- Identify and ligate the first femoral perforator. Generally found near the gluteus maximus femoral insertion, 4 to 6 cm distal to the trochanter.
- Elevate vastus lateralis off intermuscular septum.
- Place guide pin in center-center position on both A/P and lateral views within 1cm of subchondral bone using the 135° angle guide.
- Ensure tip-apex distance is <25mm. Tip-apex distance is the sum of the distance from the tip of the lag screw to the apex of the femoral head on an anteroposterior radiograph and this distance on a lateral radiograph, after controlling for magnification. T-A-D = (Xap x Dtrue/Dap) + (Xlat x Dtrue/Dlat) (Baumgaertner MR, JBJS 1995;77A:1058
- Measure screw length. A 95mm screw is typically used with a 135° plate.
- Ream femoral neck under c-arm guidance. Ensure pin does not advance.
- Tap the entire screw path to prevent femoral head rotation with screw placement. This is especially important for left side fractures in which screw insertion tends to rotate and displace the femoral head. (Mohan R, Injury 2000;31:697). Right hip fractures tend to displace to an apex-posterior angulation during lag-screw insertion. Left hip fractures tend to displace to an apex-anterior angulation. Consider insertion a temporary derotation pin proximal to the guide pin if rotation occurs or for basicervical fractures.
- Place plate and impact against lateral cortex. Clamp plate with reduction forceps.
- Release traction. Impact fracture with several taps on leg.
- Insert screws in plate.
- Insert compression screw if there is risk of screw-barrel disengagement (if its difficult to see screw within the barrel). Compression screw is generally not needed unless short barrel plate is used.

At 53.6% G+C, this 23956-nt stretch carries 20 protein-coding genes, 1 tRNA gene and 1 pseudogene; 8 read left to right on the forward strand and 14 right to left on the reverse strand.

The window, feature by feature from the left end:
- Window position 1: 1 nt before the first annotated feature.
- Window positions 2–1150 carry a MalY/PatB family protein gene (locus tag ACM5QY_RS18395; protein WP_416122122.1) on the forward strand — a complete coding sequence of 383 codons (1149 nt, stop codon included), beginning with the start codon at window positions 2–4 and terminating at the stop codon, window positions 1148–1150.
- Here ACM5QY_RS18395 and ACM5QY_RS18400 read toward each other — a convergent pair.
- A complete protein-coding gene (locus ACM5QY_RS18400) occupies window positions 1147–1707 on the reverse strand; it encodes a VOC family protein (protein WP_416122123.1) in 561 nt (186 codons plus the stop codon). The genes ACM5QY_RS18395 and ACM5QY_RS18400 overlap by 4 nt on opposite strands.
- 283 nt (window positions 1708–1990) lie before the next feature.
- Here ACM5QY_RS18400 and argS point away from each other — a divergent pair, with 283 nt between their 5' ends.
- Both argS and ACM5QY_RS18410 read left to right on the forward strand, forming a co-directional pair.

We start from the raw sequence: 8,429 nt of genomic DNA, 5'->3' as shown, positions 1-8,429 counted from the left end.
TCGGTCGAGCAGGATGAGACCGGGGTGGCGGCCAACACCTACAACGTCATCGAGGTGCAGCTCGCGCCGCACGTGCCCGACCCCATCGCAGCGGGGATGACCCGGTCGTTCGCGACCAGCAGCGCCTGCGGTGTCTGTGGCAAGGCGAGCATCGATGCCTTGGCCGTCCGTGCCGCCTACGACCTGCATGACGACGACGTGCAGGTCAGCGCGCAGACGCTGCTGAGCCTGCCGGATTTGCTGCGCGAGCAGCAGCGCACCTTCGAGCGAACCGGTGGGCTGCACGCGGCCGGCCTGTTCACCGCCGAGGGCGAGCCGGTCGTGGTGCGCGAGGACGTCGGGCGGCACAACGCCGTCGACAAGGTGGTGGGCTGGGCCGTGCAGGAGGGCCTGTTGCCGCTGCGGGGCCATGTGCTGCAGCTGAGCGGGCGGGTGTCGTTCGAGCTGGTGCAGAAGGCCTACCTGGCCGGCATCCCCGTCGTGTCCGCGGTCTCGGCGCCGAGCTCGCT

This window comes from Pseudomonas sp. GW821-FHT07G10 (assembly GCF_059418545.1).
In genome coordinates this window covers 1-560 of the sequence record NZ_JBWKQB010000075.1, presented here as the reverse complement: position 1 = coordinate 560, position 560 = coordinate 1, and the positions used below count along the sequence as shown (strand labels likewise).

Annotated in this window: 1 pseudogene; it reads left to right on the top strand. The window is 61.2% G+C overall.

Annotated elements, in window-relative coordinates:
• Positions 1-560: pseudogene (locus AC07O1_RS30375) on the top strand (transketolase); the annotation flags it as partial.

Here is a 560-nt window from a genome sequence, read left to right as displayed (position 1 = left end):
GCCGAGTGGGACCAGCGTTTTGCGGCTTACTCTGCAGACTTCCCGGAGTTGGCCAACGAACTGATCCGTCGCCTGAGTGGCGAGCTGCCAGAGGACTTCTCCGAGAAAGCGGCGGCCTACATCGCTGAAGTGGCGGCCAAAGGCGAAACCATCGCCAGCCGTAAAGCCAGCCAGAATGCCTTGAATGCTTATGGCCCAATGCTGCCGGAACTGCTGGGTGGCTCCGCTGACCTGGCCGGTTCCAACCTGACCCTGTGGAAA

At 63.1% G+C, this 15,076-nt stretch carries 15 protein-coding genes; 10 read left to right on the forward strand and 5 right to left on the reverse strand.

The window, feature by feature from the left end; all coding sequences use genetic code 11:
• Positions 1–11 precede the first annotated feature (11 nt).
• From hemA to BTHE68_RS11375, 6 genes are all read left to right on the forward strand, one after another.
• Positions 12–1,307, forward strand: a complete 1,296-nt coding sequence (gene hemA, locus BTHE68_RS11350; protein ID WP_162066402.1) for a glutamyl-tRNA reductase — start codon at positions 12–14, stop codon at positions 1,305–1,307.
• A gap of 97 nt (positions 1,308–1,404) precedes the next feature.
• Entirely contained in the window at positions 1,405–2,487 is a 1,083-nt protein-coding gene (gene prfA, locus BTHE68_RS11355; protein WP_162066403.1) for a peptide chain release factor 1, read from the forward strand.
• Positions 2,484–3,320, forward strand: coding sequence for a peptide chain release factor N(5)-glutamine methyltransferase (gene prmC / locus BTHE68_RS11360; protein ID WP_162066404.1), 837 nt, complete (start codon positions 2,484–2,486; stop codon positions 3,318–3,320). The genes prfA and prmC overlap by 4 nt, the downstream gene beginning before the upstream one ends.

- Close in layers.
- Screw cut-out: associated with tip-apex distance >25mm, increasing age of the patient, an unstable fracture, a poor reduction, & use of a high-angle (150deg) side-plate
- Loss of fixation
- Malunion (malrotation)
- Osteonecrosis of the femoral head
- Femoral shaft fracture (IMHS)
- Painful hardware
DHS Follow-up care
- Post-op: WBAT. DVT prophylaxis is indicated.
-Time to functional return is faster for patients who are allowed to weight bear early, presumably because those patients unable to maintain a strict non weight bearing status are left in bed for extended periods of time. (Koval KJ, JBJS 1998A;80:357).
-Cognitively intact elderly patients with no other significant comorbidities, stable fracture patterns, and a well placed fixation device should be allowed to be either partially or fully weight bearing within 24-36 hrs after surgery.
-No study has shown immediate weight bearing to contribute to mechanical failure of the implant, however several studies demonstrate that the muscle forces across the hip joint required to maintain a strict non weight bearing status are greater than those with partial or full weight bearing. (Frankel VH,JBJS 1971 53-A:1232)
-Elderly pts with fragility fractures should be evaluated for osteoporosis.
- 7-10 Days: Wound check, eval reduction on xrays.
- 6 Weeks: Evaluate reduction / fracture union / consolidation on xrays.
- 3 Months:Evaluate reduction / fracture union / consolidation on xrays.
- 6 Months:Evaluate reduction / fracture union / consolidation on xrays.
- 1Yr: Assess outcomes, evaluated xrays for posttraumatic osteonecrosis.
- 2Yr: Assess outcomes, evaluated xrays for posttraumatic osteonecrosis.
- 3Yr: Assess outcomes, evaluated xrays for posttraumatic osteonecrosis.
- After hip fracture the vast majority of patients require assistance in performing ADLs. Only 20% to 35% of patients who were independent in ADLs before fracture will regain their prefracture ADL independence. Factors predictive of recovery of function in ADL are younger age, absence of dementia or delirium in nondemented patients, and a strong social network. (Koval KJ, JAAOS 1994;2:141).
DHS Review References
- Rockwood and Greens
- Koval KJ: Intertrochanteric fractures: Use of a sliding hip screw, in Wiss DA (ed): Master Techniques in Orthopaedic Surgery: Fractures, ed 2. Philadelphia, PA, Lippincott Williams & Wilkins, 2006, pp 233-248.